Reflections on Bell Labs, Pregnancy and the Koran
CHAPTER 65 Game Changing
We in our area of New Jersey lucked out in the Blizzard of 2016, even though we got some two feet of snow. The snow was relatively dry and the winds blew most of it off the trees so we did not suffer a power blackout. The record snowfall of 26.9 inches in Central Park in nearby New York City was impressive but the death toll in the city did not come close to the some 200 deaths in New York City in the Blizzard of 1888, when the snow accumulation was a mere 21 inches. However, in that storm 80 mph wind gusts made a huge difference, piling up drifts to as high as 30 feet!
The times, they are a-changin'. Bob Dylan's song of the 1960s certainly holds true today. Driving the three miles on the snow-bordered road to my old stomping grounds, Bell Labs in Murray Hill, New Jersey, I found a new sign out front with a name in big letters - NOKIA. The Finnish company has acquired the French-based company Alcatel Lucent, which took over Bell Labs when Lucent was acquired by Alcatel. Lucent was formed when the Bell System broke up into pieces. As a retiree of what was then AT&T Bell Labs and still getting a monthly pension, I naturally am deeply interested in what the Nokia acquisition portends. From what I've read it sounds like the emphasis will be to build up a premier research effort in France, which doesn't seem to auger well for my Bell Labs, already just a shell of its former self.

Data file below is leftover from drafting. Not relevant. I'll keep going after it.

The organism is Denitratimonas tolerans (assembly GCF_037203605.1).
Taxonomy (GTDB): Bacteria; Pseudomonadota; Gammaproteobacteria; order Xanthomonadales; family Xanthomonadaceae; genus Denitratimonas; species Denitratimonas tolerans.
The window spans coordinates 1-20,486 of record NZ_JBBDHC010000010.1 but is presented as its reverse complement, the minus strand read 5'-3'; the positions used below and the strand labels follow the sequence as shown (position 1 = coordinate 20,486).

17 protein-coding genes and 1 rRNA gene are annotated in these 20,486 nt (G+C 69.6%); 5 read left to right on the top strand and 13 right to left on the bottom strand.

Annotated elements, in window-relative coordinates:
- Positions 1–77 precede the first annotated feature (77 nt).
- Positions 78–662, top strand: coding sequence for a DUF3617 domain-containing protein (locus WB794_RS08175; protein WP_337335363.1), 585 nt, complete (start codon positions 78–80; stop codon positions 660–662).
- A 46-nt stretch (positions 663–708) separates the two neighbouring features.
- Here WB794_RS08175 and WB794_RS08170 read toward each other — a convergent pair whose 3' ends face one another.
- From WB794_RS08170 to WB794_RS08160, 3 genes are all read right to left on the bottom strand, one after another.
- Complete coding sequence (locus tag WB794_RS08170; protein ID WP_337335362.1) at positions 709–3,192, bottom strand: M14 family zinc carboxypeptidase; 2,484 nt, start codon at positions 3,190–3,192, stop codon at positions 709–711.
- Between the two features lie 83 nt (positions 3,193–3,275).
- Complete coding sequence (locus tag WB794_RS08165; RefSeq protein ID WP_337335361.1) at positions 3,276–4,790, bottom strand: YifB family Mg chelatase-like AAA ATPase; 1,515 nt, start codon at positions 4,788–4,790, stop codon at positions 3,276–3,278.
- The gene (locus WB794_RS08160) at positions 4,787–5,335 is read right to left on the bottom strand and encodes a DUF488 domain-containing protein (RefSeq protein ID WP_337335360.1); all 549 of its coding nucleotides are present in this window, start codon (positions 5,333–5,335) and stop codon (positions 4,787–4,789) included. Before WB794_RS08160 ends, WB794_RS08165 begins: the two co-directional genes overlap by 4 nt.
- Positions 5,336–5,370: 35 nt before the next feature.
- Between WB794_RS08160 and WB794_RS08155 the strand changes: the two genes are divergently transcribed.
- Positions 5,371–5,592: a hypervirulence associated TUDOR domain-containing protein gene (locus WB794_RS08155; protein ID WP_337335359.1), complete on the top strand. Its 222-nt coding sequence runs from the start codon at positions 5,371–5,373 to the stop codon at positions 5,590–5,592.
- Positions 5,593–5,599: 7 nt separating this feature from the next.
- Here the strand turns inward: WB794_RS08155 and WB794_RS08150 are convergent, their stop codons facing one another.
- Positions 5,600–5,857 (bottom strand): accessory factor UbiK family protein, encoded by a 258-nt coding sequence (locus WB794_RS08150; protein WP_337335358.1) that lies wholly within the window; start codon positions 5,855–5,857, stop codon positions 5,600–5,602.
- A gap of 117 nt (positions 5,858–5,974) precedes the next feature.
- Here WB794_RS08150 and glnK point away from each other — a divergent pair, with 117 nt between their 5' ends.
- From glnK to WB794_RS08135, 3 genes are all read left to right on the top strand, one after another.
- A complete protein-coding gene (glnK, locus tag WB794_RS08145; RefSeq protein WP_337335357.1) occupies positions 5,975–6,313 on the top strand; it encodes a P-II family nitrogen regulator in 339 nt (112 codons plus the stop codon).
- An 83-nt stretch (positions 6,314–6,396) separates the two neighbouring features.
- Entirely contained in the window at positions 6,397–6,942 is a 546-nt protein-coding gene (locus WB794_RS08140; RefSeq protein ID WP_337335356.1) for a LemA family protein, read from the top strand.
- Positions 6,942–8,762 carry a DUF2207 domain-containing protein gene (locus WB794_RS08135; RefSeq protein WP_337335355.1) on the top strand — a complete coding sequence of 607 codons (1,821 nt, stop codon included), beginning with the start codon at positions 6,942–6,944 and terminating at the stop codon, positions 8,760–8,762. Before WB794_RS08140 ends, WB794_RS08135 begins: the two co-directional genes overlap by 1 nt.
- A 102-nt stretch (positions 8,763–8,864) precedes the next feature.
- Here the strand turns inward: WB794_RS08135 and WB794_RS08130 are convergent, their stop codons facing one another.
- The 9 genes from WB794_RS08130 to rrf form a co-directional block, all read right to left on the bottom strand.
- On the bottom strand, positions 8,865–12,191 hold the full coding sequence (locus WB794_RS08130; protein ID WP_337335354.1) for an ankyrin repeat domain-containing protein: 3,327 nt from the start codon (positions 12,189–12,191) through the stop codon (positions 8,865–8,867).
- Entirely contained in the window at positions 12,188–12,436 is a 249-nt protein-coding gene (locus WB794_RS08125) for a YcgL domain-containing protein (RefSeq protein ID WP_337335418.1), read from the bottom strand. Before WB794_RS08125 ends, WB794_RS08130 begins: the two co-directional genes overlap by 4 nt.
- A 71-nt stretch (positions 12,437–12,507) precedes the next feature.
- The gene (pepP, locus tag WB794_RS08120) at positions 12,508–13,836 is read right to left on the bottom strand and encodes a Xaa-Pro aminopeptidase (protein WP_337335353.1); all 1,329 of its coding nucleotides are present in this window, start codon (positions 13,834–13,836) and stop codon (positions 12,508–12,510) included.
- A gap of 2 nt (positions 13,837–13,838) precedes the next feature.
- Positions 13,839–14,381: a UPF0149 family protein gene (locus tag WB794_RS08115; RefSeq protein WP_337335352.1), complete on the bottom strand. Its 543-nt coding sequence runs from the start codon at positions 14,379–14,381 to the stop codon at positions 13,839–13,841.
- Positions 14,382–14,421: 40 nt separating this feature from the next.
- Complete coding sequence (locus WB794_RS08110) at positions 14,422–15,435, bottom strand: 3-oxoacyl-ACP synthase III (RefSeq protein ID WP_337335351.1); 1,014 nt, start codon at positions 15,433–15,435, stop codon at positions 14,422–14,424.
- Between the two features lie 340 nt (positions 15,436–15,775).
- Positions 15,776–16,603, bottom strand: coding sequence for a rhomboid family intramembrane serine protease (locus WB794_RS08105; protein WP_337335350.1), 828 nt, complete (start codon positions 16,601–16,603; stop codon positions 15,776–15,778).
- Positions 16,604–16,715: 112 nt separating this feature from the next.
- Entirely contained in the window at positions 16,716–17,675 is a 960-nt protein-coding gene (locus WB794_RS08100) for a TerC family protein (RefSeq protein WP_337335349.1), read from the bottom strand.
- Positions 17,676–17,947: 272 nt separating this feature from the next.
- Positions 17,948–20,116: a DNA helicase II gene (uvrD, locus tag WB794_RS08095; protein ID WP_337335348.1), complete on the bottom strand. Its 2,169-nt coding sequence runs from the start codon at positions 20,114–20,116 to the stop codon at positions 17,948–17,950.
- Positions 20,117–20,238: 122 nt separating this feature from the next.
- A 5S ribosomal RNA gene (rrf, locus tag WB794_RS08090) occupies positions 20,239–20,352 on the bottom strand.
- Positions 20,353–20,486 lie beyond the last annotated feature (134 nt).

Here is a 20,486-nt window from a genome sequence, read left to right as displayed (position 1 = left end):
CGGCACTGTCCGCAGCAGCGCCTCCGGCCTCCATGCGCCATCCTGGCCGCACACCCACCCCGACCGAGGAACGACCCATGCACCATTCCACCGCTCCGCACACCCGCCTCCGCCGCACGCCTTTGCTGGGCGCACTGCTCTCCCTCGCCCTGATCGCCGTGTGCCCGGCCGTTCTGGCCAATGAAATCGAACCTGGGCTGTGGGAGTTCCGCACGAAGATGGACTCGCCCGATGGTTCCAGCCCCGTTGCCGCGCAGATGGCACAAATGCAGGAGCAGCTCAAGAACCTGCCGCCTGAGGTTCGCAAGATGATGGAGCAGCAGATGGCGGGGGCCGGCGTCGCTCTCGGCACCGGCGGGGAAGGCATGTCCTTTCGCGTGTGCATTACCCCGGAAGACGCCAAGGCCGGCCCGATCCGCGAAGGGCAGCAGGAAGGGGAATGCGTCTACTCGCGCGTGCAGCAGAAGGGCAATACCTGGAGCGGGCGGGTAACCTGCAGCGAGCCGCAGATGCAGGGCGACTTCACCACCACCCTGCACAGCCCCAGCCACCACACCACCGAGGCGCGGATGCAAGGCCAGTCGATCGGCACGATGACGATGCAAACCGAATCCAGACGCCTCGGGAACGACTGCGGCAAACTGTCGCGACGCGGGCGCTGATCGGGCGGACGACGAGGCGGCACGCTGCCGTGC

I know much of what follows has been said in these columns before but in these game changing days of such as Facebook, Twitter, Trump and Nokia, I can't help but reflect upon the game changers that I knew, met or came close to in my 36 plus years at Bell Labs. In my first hour there in 1952, Ad White, my department head, introduced me to Bill Shockley, one of the three inventors of something called a transistor. I would later find myself in meetings attended by Walter Brattain, the second member of the transistor team. My immediate boss was Morgan Sparks, credited with making the first p-n junction transistor. I would later play golf with Morry Tanenbaum, who made the first silicon transistor and would later become my department head, one step on his way to becoming chief financial officer of AT&T. I also knew Ian Ross, who was made head of Bellcomm, a unit formed expressly for aiding in the Apollo program to land on the moon. Ross and his team is credited with assuring NASA that the surface of the moon was firm enough to support a landing. Ross later became president of Bell Labs.